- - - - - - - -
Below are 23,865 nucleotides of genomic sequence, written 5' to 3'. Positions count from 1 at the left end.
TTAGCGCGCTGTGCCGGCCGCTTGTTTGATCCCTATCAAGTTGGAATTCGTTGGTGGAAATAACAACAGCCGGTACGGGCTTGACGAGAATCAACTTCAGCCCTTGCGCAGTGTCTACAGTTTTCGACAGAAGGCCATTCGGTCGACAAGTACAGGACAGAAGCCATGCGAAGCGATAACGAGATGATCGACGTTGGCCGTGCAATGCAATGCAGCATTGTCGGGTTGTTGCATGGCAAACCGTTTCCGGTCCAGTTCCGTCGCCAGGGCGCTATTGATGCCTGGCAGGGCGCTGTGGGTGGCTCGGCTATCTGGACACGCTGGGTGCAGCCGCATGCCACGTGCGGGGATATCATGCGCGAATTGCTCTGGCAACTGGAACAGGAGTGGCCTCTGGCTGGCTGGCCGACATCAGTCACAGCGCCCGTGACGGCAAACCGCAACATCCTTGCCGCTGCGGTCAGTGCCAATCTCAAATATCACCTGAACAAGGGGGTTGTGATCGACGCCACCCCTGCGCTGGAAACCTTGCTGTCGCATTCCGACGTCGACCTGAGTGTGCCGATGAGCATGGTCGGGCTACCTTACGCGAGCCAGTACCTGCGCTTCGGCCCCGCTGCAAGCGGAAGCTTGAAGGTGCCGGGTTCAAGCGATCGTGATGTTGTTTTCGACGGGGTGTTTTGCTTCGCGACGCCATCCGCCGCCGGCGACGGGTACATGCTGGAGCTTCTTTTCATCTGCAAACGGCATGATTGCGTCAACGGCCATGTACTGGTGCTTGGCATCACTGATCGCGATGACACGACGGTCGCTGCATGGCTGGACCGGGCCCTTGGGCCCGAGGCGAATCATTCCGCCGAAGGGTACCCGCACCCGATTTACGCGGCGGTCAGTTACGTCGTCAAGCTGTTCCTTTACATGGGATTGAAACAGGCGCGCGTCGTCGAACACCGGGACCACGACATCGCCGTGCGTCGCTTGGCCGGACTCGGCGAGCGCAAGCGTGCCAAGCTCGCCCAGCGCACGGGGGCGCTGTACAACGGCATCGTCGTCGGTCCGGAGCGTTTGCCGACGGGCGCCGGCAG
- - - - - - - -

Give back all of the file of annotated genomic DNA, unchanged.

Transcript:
Below are 23,865 nucleotides of genomic sequence, written 5' to 3'. Positions count from 1 at the left end.
TTAGCGCGCTGTGCCGGCCGCTTGTTTGATCCCTATCAAGTTGGAATTCGTTGGTGGAAATAACAACAGCCGGTACGGGCTTGACGAGAATCAACTTCAGCCCTTGCGCAGTGTCTACAGTTTTCGACAGAAGGCCATTCGGTCGACAAGTACAGGACAGAAGCCATGCGAAGCGATAACGAGATGATCGACGTTGGCCGTGCAATGCAATGCAGCATTGTCGGGTTGTTGCATGGCAAACCGTTTCCGGTCCAGTTCCGTCGCCAGGGCGCTATTGATGCCTGGCAGGGCGCTGTGGGTGGCTCGGCTATCTGGACACGCTGGGTGCAGCCGCATGCCACGTGCGGGGATATCATGCGCGAATTGCTCTGGCAACTGGAACAGGAGTGGCCTCTGGCTGGCTGGCCGACATCAGTCACAGCGCCCGTGACGGCAAACCGCAACATCCTTGCCGCTGCGGTCAGTGCCAATCTCAAATATCACCTGAACAAGGGGGTTGTGATCGACGCCACCCCTGCGCTGGAAACCTTGCTGTCGCATTCCGACGTCGACCTGAGTGTGCCGATGAGCATGGTCGGGCTACCTTACGCGAGCCAGTACCTGCGCTTCGGCCCCGCTGCAAGCGGAAGCTTGAAGGTGCCGGGTTCAAGCGATCGTGATGTTGTTTTCGACGGGGTGTTTTGCTTCGCGACGCCATCCGCCGCCGGCGACGGGTACATGCTGGAGCTTCTTTTCATCTGCAAACGGCATGATTGCGTCAACGGCCATGTACTGGTGCTTGGCATCACTGATCGCGATGACACGACGGTCGCTGCATGGCTGGACCGGGCCCTTGGGCCCGAGGCGAATCATTCCGCCGAAGGGTACCCGCACCCGATTTACGCGGCGGTCAGTTACGTCGTCAAGCTGTTCCTTTACATGGGATTGAAACAGGCGCGCGTCGTCGAACACCGGGACCACGACATCGCCGTGCGTCGCTTGGCCGGACTCGGCGAGCGCAAGCGTGCCAAGCTCGCCCAGCGCACGGGGGCGCTGTACAACGGCATCGTCGTCGGTCCGGAGCGTTTGCCGACGGGCGCCGGCAG